• amandasmills says:

      I agree mindfullnes is helpful, to at least be able to see where the feeling are coming from/whether its logical or not. Before I was able to do that I felt it was a personal failing, flaw… now at least I realize it doesn’t make me a bad person (though it still affects how I feel/I still feel badly about it)

  3. Anna Cull says:

    Yep, that inner voice sure can be a bitch. I’ve found it useful not to argue with mine. Usually she’s just stirring and causing trouble. But sometimes she’s right… I could mess up and things might go wrong… If they do, hopefully I’ll learn something. But what if they don’t? What if things go brilliantly?!

    My big issue at the moment is an art show (my first) where I’ll be showing/selling my paintings. I can’t begin to tell you what horrible things my inner saboteur is telling me! Even if nobody likes my work and nothing sells, at least I get out of the studio for a few days and I can say I’ve had my first exhibition, right?

    As for your Baltimore group, the good news is that you get another chance to go on your first nature walk together. And if it IS just you, : ) hey, take a few photos, share them with the group, let them know what they missed and arrange the second one! I’m looking forward to hearing how it goes.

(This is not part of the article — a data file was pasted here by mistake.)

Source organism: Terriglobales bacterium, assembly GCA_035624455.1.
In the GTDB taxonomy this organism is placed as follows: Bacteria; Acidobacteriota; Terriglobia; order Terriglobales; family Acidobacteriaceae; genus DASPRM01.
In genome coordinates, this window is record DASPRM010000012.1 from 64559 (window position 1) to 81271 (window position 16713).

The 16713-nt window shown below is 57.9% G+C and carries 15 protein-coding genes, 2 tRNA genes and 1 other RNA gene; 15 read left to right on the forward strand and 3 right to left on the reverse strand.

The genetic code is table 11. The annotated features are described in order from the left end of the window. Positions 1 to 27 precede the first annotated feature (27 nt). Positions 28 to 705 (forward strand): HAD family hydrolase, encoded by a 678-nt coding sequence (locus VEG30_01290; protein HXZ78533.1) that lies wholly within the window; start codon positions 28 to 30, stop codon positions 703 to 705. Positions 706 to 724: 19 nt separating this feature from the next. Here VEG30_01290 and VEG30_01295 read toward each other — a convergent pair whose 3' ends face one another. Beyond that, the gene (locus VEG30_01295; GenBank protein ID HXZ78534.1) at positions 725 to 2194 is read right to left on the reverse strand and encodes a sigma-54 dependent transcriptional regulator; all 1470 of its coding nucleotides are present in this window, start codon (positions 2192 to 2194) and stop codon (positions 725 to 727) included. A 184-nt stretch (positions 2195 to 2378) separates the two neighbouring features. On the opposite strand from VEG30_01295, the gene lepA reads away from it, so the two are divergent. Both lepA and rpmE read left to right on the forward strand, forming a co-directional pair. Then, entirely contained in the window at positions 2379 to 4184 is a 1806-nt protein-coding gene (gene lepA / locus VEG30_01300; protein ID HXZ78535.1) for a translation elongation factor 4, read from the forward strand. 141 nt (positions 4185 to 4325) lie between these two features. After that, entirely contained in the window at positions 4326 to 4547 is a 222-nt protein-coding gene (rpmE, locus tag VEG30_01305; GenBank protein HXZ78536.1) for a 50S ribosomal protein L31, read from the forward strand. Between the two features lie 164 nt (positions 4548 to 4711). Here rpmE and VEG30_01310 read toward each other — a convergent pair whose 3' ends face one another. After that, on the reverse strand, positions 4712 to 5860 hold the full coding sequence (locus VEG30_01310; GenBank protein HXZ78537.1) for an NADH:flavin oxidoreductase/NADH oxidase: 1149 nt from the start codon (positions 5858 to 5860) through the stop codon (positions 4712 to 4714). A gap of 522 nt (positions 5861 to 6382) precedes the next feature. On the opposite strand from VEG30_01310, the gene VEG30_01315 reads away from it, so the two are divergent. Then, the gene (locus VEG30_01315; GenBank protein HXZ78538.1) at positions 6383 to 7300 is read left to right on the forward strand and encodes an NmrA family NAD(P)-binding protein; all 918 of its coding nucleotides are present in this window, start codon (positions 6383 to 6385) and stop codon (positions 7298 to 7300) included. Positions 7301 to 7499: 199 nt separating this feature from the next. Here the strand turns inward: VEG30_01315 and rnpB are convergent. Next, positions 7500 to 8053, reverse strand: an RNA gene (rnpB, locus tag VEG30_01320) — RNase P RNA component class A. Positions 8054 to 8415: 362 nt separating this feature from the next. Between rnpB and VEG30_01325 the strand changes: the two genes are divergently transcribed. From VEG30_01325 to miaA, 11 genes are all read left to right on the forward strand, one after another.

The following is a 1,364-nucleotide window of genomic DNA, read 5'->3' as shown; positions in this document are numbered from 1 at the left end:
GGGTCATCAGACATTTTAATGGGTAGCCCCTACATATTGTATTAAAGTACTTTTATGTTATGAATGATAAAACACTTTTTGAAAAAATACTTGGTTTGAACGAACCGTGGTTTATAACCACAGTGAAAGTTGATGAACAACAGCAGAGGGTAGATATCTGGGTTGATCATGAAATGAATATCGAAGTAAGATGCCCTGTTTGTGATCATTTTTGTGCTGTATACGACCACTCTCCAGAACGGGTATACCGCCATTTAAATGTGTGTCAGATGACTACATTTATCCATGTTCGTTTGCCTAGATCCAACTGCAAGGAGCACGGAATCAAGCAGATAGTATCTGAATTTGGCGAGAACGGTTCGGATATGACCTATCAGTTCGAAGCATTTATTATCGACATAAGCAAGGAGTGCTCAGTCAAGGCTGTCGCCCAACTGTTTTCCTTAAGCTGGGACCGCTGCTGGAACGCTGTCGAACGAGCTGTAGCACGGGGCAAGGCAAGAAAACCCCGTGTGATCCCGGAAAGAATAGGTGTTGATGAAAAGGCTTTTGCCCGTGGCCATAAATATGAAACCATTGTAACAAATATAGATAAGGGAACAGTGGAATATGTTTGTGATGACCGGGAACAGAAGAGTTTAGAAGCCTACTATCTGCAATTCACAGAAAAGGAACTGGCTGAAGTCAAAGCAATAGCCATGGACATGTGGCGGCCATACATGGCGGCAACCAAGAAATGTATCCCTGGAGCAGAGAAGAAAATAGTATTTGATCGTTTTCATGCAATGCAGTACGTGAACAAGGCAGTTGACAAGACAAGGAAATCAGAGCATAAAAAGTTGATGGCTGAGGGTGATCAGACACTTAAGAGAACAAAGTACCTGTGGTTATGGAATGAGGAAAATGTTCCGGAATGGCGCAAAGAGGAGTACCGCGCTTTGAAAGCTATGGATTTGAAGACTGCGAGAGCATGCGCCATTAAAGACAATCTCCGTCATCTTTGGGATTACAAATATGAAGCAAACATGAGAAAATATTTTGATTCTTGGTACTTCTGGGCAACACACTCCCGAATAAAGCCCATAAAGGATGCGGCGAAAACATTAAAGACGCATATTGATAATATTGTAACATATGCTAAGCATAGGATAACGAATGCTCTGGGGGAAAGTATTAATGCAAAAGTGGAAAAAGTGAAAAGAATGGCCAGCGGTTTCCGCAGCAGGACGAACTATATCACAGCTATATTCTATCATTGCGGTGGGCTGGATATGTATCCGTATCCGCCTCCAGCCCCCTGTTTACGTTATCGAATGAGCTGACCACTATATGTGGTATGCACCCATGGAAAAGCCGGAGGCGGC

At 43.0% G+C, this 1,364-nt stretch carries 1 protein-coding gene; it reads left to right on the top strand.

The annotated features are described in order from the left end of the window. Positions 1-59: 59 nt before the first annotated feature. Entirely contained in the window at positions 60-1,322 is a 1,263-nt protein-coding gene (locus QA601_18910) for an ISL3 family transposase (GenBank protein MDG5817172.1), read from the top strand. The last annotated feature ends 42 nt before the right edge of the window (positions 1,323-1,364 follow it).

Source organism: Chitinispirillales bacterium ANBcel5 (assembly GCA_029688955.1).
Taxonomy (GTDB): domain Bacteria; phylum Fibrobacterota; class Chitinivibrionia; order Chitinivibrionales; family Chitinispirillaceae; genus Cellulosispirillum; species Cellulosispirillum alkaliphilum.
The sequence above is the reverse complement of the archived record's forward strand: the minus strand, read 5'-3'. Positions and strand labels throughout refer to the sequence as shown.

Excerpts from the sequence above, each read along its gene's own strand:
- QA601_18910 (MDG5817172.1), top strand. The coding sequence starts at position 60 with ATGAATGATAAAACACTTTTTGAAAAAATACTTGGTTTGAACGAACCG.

4. wandermood says:

    Hi, I felt for you when I read your text. But hey, you organized the thing, and the people who showed probably had a nice talk to each other and who knows they even went for a little walk while they were there. I do understand your feeloing of failure though and I have stopped promising things to people because they turn into a huge weight on my mind the second after, and all I can do is let them down and back out at the last moment. I hope I can learn to know when I can do it, and when I shouldn’t. All the same, well done for you to plan this meeting!

  5. agrajag says:

    I can relate to this. I tend to need to kick myself too, to actually follow up on social “obligations”. I put that in quotes, because really, once I’m actually there I tend to enjoy it and do fine. But before that happens, I need to actually, you know, show up. And that can be challenging sometimes.